Tuesday, December 13, 2011

Mind, Body, and Soul: THE SKIN I LIVE IN


The Skin I Live In, a great, nervy thriller from Spanish auteur Pedro Almodóvar, is a film that takes a gut-churning twist in the center with a perverse shock that makes perfect, horrifying thematic sense. It also makes the film incredibly difficult to discuss without spoiling the stark, delirious horror of the surprises. I'm going to attempt to steer clear of discussing it in detail. Instead I'll describe the set-up, talk about tone and theme, and hint at the extent of the gorgeous madness of it all as I try to pick my jaw up off the floor. This is melodrama that starts ever so slightly camp, and then scrapes away any sense of overheated frivolity to become an engrossing thriller that grows steadily more horrifying. It’s an ingenious twisty film of great disturbing depth.

The film begins with a half-imagined, but nonetheless potent, sense of something being very, very wrong and then sets out to deliriously prove that glimmer right tenfold. In a secluded house in the Spanish countryside lives a skilled plastic surgeon (Antonio Banderas). We learn that he’s been a part of most of the successful face transplants in the world. He’s respected and talented, but also mysterious. In his home there is a lab where he works growing and testing synthetic skin. His housekeeper (Marisa Paredes) goes about her business, occasionally interacting with the gorgeous patient (Elena Anaya) locked in an upstairs bedroom. Surveillance cameras allow the surgeon and the housekeeper to keep tabs on her. The kitchen has a bank of monitors on a counter. The surgeon’s bedroom has a large TV on which he can view a larger-than-life real-time image of his captive, staring at her sleeping form at night, much as one would regard a beautiful painting.

What’s going on here? Who is this woman? She wears a skin-colored bodysuit. She doesn’t say much. She seems to be accepting of her fate. Is she locked in of her own accord? What is her relationship to these people who are limiting her mobility, restricting her actions, and yet feeding her well, providing her books, clothes, and art supplies. Perhaps she’s being paid to test the surgeon’s new synthetic skin. When he goes away to a medical conference, he presents data on his new breakthrough. When pressed by a colleague to say what, exactly, this skin is being tested on, he’s coy. It’s animal testing, he insists.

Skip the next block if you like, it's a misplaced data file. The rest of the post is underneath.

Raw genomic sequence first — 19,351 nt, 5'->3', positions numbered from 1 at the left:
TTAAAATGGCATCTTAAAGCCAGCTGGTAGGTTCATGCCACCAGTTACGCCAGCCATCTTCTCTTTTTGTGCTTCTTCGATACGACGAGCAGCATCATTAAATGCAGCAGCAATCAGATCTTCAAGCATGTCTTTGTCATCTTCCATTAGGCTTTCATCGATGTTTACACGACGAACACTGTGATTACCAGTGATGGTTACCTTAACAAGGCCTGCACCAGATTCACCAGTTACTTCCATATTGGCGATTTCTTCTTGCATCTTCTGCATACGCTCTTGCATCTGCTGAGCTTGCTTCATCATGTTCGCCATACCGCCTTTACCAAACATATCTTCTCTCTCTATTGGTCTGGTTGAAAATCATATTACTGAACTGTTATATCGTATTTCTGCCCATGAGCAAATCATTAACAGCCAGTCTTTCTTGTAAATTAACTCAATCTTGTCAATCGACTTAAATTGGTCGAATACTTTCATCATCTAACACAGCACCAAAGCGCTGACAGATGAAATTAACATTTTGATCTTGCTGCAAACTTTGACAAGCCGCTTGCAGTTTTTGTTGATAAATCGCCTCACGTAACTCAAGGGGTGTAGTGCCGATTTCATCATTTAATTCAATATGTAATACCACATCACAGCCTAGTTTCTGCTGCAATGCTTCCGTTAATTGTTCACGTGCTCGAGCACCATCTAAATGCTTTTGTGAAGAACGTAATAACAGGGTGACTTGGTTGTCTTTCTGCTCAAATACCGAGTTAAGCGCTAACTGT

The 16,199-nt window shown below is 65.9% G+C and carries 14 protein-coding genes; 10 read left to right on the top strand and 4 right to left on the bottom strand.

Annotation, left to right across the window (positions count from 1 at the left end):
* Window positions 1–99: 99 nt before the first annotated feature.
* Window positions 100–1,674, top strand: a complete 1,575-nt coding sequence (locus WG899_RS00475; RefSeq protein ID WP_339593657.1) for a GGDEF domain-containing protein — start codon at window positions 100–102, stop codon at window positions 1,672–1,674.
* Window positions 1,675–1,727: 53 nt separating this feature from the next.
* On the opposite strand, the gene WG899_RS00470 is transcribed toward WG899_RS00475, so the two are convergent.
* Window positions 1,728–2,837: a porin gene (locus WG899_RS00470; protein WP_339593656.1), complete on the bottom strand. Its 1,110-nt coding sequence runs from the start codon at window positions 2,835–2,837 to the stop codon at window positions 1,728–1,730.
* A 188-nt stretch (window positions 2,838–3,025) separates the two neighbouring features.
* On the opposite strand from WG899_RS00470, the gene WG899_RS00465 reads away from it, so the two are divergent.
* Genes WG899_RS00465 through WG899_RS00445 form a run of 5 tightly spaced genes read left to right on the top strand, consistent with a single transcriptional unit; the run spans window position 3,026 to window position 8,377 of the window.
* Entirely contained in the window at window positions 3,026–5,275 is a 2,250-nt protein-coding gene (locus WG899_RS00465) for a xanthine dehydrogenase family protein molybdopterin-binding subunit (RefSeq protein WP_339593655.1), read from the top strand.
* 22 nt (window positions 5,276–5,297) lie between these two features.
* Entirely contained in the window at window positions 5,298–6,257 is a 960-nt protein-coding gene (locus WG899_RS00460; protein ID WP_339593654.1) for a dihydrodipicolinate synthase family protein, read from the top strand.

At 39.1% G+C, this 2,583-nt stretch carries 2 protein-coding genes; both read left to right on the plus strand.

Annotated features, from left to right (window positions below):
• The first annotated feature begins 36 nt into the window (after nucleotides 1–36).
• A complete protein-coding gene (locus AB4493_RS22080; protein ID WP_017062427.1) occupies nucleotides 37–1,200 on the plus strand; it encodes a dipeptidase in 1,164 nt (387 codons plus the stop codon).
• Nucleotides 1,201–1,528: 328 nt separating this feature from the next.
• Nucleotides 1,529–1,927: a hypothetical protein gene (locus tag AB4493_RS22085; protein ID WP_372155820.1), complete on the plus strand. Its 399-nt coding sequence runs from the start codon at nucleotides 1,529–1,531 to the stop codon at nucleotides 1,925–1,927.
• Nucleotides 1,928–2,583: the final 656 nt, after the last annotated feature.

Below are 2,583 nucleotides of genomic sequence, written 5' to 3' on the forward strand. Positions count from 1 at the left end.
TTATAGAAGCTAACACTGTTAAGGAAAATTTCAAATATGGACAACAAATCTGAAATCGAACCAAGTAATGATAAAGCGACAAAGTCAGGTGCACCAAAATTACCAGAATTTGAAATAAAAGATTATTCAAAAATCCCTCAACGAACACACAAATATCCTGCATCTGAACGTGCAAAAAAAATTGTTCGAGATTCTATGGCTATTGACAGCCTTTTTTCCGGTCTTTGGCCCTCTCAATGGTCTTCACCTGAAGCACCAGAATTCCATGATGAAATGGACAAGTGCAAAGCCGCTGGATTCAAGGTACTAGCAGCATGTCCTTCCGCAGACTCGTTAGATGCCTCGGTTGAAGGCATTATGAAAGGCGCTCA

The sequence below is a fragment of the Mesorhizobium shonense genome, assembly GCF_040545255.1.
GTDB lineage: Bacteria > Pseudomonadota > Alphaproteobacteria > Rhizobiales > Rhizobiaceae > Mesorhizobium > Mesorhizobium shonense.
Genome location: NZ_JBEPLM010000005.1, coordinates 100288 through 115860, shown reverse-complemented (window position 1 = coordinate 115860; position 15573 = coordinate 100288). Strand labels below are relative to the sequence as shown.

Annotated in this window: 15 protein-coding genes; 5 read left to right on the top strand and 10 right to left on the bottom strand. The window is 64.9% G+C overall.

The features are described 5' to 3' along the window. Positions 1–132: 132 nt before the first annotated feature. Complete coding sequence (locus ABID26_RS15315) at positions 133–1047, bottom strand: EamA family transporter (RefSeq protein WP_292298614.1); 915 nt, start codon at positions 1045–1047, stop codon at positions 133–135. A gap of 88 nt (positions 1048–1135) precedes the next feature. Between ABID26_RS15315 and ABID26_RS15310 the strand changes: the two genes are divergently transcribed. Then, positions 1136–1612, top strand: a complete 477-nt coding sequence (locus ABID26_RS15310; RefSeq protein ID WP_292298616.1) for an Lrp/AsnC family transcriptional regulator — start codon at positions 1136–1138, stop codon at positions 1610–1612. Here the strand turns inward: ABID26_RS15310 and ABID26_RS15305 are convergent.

While the surgeon is away, the secluded house receives an unwanted visitor. It’s the season of Carnival. That’s why the housekeeper’s fugitive son (Roberto Álamo) can walk somewhat freely through the streets. He’s dressed in a gaudy tiger costume and insists his mother let him into the house. Bad idea. The psychopathic son spies the imprisoned patient on the screen, ties up his mother to a kitchen chair and heads upstairs to sexually assault the captive. “You aren’t my son!” his mother shouts at him. “I just birthed you!”

When the surgeon arrives at the home and sees what is going on, he fights the intruder off. After all this, I still haven’t arrived at the most shocking developments the film contains. This is mere prologue. The stage is set for further shocks. In the aftermath of this startling violence, the film unravels, flashing back through time to trace the traumas and the terror underlying the current situations. And that’s when things get really complicated. The film has a complex flashback structure that elegantly floats through time, revealing the full extent of the story’s horrors with a clinical series of emotional slices.